Spray It Forward: Green-Eyed Loser Misses Shitty Opportunity


A somewhat perky, character-driven comedy of humiliation, Barry Levinson’s Envy is named for that “green-eyed monster,” which, per the Bard, “doth mock the meat it feeds on.” The beef, in this case, is the uncontrollable resentment that suburban paterfamilias Tim (Ben Stiller) feels for the fantastic overnight success enjoyed by his ineffably obnoxious neighbor and best friend Nick (Jack Black).

Movies are predicated on the supposition that life’s unfair, but how often do they admit it? Where dull Tim is the scenario’s diligent ant, his feckless pal is the goofy grasshopper who vaults into the economic stratosphere when he invents a way to atomize dog feces with an aerosol mist. (“Spray some on my butt!” he shrieks when Vapoorize tests out.) The new-minted entrepreneur also proves to be a genius of conspicuous consumption, tooling around in an eye-searing yellow Lamborghini with the vanity license plate CACA KING. It’s the victory lap of all time. Rather than construct his outsize trophy mansion on the beach at Malibu, Nick builds this museum of bad taste, complete with bowling alley, on his own lot, under the power lines. It’s also directly across the street from incredulous Tim, who declined to invest two grand in Nick’s scheme and thus qualifies to be the great American loser. As Black does his big-kid routine, Stiller—abetted by Rachel Weisz’s game performance as his spouse—goes into a slow burn and then a breakdown that lasts nearly the entire movie.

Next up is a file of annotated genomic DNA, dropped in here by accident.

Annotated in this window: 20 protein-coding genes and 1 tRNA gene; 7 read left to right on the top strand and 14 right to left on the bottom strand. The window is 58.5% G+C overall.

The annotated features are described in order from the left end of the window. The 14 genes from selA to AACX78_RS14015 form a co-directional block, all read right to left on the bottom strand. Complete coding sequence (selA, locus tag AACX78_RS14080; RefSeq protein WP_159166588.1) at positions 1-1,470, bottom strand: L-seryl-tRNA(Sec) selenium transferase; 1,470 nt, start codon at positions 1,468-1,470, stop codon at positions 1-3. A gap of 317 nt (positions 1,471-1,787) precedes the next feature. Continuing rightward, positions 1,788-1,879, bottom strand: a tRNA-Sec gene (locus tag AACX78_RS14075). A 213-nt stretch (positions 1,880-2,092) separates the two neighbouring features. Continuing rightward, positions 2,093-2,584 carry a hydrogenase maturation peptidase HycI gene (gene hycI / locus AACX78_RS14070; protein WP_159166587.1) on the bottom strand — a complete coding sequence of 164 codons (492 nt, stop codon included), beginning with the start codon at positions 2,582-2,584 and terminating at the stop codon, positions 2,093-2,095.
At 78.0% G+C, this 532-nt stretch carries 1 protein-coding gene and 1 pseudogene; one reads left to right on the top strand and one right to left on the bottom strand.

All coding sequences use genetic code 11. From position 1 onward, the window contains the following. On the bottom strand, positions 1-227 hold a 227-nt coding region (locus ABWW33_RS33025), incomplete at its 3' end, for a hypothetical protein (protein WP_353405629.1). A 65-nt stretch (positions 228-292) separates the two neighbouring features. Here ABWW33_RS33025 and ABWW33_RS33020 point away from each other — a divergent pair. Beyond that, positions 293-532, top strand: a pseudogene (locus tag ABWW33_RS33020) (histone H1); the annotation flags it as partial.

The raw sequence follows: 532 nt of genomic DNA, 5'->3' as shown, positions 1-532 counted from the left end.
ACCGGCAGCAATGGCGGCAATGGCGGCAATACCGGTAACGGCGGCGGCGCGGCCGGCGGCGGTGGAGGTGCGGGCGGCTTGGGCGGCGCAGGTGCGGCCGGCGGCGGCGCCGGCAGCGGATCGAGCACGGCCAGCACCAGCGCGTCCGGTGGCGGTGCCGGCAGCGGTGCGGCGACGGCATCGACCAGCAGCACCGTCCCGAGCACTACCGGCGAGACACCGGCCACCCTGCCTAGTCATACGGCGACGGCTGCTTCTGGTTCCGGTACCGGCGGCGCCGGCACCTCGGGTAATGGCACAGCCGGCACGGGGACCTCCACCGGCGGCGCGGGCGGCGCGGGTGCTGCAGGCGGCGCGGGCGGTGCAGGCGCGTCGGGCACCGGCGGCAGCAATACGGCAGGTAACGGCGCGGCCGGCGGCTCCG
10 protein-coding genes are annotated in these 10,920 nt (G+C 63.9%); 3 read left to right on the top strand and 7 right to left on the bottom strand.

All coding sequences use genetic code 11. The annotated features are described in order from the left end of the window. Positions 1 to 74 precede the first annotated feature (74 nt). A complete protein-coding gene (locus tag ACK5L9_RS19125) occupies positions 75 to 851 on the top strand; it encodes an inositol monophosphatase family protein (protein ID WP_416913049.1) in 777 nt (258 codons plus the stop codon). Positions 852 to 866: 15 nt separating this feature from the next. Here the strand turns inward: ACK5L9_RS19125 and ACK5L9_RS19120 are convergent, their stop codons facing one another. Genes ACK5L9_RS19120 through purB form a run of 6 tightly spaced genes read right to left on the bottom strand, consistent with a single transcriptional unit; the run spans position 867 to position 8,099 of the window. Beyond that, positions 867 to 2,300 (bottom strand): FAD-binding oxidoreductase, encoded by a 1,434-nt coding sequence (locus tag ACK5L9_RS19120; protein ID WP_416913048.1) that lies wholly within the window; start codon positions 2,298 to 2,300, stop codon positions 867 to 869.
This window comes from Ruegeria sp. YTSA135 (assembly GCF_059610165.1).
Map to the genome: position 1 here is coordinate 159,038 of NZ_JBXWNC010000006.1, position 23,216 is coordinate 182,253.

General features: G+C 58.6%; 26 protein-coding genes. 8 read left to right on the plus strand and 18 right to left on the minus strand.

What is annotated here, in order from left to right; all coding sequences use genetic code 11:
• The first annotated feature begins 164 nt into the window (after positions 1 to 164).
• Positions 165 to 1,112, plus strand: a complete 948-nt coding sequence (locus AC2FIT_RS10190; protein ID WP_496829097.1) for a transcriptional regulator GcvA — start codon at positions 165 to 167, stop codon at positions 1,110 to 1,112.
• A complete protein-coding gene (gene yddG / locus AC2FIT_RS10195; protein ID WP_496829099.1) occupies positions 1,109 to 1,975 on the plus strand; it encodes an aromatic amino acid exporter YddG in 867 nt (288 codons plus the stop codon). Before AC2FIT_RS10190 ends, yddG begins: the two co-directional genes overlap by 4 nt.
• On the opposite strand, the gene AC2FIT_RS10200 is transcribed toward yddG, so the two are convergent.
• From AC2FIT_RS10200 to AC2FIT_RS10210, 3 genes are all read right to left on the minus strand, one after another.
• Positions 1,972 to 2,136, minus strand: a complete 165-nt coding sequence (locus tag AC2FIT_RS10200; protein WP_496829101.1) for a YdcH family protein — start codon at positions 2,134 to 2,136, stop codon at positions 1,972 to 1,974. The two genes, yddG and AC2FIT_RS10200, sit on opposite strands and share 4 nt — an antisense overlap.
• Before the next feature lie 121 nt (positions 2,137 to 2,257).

Written by Steve Adams, Envy is predicated on one good comic idea and one great one. The spectacle of a man consumed with jealousy by his friend’s success is richly commonplace; the notion that success is predicated, literally, on making shit disappear is close to cosmic. One can only imagine what a world-class cynic like Billy Wilder, a vulgar Freudian like Mel Brooks, or the Stiller who directed the truly savage social satire Cable Guy would have done with the premise. Oh well.

Envy is a less egregiously sweetened sourball comedy than the audience-conning Matchstick Men. Still, filled with gags that don’t work—Christopher Walken’s sodden bum of mystery or the merry-go-round that speeds out of control in the last reel—Envy is ultimately more amusing than hilarious, and sometimes less than that. Levinson has his own internal Vapoorizer. His greatest trick is making the script’s nastiness disappear.